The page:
On this day, I have lived yesterday and the day before and the scalding sand only slips through the cracks in my imperfectly cupped hands. They are gulfed from all the sadness I convinced myself was gone. 

My sadness is a carmine spider lilly pristine and decked in mason jars where I have kept captive stars and a sequestered paradise of bent palm trees and stygian soil. It is an artist’s ballad rolled flat over the map of your soothsayer hands. My sadness is lady chessboard, waxing and waning, mayan hand weaved mahogany. She shuts her eyes on my neon-gloamed dawn chorus and tells me that my love takes the shape of my lovers. She tells me my love is the numb of an ice pack on a fresh wasp sting. She tells me my love is a wormhole, the way I’d twist and bend out of space till my spine snaps and my face mangles into a shape that fits just right into the crest of your lap. My love is a wormhole the way I’d sail through a few years on the waves of aging skin on my face, no longer clinging to the skull, taut and vermillion but the sorry shade of a dying flame and carve it with my nails in the shape of a heartbeat. She tells me my sadness and love are twins, the way one wolfed down the other in the womb in a flashy attempt at self-preservation. She tells me, I love the way I caress a wilting flower, for I watered it more than it could handle. I love the way a scavenger feeds on abject discard but cleanses the earth of filth in the process. I love like an oxymoron, I love like Armageddon, I love like the raging sun. You’d perish if I Ieft and perish if I got too close.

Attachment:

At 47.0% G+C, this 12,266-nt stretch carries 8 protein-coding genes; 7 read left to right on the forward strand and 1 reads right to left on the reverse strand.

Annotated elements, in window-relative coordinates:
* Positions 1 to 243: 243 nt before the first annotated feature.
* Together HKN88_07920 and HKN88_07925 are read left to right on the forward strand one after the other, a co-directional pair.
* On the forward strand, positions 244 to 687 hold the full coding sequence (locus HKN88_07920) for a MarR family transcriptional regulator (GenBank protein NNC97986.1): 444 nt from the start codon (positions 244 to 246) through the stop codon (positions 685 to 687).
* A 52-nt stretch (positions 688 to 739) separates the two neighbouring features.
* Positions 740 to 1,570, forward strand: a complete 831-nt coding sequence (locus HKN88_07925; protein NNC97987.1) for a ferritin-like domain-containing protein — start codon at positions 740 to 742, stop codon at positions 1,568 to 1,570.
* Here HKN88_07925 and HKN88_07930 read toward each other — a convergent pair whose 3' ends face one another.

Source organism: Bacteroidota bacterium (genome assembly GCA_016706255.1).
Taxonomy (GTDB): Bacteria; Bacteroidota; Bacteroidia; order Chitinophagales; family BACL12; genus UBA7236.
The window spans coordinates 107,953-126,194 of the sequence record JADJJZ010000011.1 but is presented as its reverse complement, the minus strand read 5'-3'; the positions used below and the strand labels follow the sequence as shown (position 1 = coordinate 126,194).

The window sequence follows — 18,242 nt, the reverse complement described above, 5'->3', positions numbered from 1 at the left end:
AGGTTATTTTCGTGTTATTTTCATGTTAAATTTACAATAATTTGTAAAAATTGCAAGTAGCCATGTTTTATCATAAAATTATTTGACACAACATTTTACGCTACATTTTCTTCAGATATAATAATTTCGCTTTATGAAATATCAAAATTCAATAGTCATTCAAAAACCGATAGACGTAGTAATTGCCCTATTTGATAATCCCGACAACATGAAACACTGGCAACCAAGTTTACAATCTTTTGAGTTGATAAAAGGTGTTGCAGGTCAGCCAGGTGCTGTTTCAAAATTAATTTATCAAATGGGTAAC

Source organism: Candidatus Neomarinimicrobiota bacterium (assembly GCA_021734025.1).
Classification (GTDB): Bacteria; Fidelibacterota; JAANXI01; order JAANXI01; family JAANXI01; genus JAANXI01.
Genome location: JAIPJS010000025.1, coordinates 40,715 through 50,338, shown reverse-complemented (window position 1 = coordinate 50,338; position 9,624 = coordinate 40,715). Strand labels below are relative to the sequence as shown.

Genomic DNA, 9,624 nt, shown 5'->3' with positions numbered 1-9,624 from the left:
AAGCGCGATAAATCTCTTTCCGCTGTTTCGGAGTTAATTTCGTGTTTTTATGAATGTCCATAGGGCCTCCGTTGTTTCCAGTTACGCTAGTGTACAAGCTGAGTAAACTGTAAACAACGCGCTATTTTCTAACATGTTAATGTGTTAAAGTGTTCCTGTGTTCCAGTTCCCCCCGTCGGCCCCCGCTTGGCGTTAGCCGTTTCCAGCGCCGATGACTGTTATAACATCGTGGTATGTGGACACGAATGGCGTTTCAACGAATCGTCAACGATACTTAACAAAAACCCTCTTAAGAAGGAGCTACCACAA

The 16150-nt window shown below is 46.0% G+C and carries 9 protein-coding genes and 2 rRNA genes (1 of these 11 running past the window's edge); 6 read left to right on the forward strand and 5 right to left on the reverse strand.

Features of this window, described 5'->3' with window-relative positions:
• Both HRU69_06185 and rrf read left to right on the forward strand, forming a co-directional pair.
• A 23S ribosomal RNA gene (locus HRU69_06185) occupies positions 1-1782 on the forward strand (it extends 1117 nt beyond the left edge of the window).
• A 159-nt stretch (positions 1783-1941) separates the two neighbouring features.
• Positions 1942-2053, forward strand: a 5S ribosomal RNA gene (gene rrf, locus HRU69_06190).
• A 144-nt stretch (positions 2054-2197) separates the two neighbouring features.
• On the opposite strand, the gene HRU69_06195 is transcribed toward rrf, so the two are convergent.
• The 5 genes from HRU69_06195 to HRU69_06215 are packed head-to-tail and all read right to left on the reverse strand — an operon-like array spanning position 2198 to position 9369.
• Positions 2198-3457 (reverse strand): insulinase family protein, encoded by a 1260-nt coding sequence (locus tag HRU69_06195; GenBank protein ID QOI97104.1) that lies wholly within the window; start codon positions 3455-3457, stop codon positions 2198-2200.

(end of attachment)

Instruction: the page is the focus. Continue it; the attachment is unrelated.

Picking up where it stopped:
My love hence, is art; hung in musuems to be heroic darling of freedom but caged behind elusive, spotless glass, a film of fear keeping me from the concrete, crucified to the abstract. 

A warrior is a lover when they paint the battlefield with their corpse. A hawk is a lover when it shoves its progeny off the tree branch, knowing that a near waltz with death is the only way to make them fly. It is the only way they’d know they could. To love is to challenge fate to a game of Russian Roulette. To love, then, is to murder.

Your heterochromia claws apart my love and my sadness and it has said to me that to love is to walk on coal. It is to moue at the bitter in the tea but covet the song in its warmth like there’s no tomorrow. It is to plait religion together and build a God. To love, is to pray aloud with blades in your mouth. To love, is to frame the scars and cherish them as a reminder that you loved like an anguished mother who will give a hand so that her son lives.

An artist’s love, is apocalypse, and their sadness, poètes du vers libre.



A neurodivergent 18 year old who is still learning about herself, you’d usually find Shazia either lost in an Ocean Vuong novel or watching people go by on the road with a marlboro in her hand and music blasting in her ears. An aspiring English Honours graduate, she is trying to make ends meet and failing miserably at it, for there is so much to do, a universe to learn and such little time.